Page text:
The past week has given us yet another insight into how Western powers habitually devalue Muslim lives. Here, I am not necessarily talking about US President Donald Trump's controversial immigration freeze, dubbed a "Muslim Ban" due to the countries it targets. What Trump is doing is a symptom of a far worse disease – that of the dehumanisation of Muslim lives, particularly those living in Muslim-majority countries.
Are US soldiers worth more than kids?
In a news story that was almost universally ignored or swiftly brushed under the rug by the mainstream media in the West, we learned that US Navy SEALs bungled their way into Yakla in Yemen over the weekend, killing at least 16 Yemeni civilians, most of whom were women and children. Had we been paying close attention, we would have also learnt that they then proceeded to shoot an eight-year-old girl in the neck, and leave her to bleed slowly and excruciatingly to death for two hours.
Little Nawar Al-Awlaki was not the first child in her family to be killed by US military action. In 2011, and two weeks after his father, cleric Anwar Al-Awlaki, was killed in a drone strike, her then-16-year-old brother Abdulrahman had his young life snuffed out by another unmanned aerial death machine that regularly blights Yemen's skies, and Yemenis' lives.
Both of these children were US citizens, killed by the armed forces of their own government, forces that are supposed to protect them. US forces are also obliged to follow international laws of war, and children, whatever their nationality, can never be legitimate targets. Regarding Abdulrahman, the US government ignored the matter of his assassination for ages before eventually saying that he was not the intended target, and brushed him off as "collateral damage". Nawar has not even received acknowledgement that she was so brutally killed by the White House.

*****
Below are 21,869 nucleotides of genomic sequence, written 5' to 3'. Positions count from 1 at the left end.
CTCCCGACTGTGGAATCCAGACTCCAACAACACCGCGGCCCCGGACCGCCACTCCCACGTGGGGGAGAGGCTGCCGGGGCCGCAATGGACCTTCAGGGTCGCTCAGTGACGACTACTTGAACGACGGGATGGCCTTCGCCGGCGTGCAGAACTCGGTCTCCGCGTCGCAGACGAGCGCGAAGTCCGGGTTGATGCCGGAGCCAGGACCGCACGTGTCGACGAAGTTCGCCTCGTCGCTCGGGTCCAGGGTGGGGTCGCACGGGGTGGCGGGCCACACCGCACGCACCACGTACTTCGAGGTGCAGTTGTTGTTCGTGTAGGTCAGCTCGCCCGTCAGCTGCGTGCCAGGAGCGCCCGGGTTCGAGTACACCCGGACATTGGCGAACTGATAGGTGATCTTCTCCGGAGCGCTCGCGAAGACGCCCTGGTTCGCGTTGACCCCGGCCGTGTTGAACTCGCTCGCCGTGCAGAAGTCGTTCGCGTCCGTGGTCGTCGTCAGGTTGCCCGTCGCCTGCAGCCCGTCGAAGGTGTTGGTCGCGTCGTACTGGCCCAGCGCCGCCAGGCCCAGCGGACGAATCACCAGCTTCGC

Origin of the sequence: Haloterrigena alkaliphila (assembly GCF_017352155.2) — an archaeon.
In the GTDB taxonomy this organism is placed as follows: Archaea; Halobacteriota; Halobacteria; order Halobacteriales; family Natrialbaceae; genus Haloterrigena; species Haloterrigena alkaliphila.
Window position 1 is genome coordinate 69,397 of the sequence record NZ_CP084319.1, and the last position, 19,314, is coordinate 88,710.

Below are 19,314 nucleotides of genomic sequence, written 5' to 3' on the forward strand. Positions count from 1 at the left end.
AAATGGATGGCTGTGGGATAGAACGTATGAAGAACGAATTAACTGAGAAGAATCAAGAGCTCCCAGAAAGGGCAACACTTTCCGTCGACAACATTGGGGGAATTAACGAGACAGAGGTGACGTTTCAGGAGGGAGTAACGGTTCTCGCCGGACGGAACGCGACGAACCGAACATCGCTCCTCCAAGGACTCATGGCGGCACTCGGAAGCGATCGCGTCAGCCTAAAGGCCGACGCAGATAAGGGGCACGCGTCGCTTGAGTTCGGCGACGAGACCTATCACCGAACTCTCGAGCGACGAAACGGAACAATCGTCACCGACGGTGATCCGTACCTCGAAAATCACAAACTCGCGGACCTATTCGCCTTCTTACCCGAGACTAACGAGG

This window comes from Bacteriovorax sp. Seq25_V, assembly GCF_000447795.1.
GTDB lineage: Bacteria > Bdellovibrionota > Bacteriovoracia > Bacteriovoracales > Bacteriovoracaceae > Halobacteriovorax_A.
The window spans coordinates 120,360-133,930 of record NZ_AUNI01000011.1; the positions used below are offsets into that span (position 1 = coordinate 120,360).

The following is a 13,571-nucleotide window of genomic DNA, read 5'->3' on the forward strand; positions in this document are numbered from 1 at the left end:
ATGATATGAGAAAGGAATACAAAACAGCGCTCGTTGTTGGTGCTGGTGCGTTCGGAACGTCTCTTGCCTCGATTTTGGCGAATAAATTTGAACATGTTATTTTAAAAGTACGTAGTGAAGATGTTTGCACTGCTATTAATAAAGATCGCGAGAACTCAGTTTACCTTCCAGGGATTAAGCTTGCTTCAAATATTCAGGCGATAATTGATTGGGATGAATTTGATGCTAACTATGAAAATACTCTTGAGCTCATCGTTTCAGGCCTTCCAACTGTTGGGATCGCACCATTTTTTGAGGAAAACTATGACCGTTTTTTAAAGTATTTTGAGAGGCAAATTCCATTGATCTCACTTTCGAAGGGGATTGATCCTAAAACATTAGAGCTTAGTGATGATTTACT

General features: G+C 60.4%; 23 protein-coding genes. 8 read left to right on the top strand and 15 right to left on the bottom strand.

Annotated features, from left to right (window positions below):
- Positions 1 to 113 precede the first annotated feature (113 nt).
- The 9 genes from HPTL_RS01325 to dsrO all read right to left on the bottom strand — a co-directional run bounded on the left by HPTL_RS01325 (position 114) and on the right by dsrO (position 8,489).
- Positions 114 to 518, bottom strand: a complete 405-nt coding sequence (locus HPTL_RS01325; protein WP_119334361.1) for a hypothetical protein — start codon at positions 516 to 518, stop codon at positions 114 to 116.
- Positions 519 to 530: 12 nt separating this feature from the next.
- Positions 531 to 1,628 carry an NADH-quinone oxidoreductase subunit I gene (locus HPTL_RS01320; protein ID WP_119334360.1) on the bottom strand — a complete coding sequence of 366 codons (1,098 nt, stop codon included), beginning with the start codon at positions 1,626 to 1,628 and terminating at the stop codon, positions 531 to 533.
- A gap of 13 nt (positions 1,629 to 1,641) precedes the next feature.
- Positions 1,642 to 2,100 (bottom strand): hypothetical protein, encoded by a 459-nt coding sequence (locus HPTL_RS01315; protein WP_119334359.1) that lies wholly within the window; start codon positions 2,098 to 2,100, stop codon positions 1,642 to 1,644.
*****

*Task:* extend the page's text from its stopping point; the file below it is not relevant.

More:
Instead, Trump released a statement that mourned the loss of one of the SEALs who was involved in the botched operation. "Americans are saddened this morning with news that a life of a heroic service member has been taken in our fight against the evil of radical Islamic terrorism," Trump said, seemingly oblivious to the fact that a little girl being shot in the neck by gung-ho military operatives is right down there at Satan-levels of evil.
Even a quick scan of the press will show that pretty much all the major outlets did not even deign to mention the fact that a beautiful little girl was killed by her country's own armed forces. This is even if they considered her as only "collateral damage", not that the White House or the Pentagon has said even that. Instead, we get statements from Trump and other Pentagon officials lionising the raid, hailing it as a success and lamenting the loss of one of the soldiers who seemingly gave their life so that an eight-year-old girl could be blasted in the throat at close-range.
'I didn't even think of Iraqis as humans'
Seeing Nawar reminded me of another young Muslim girl who was so savagely snatched out of this world in perhaps a far eviller murder, if murder can even be morally scaled.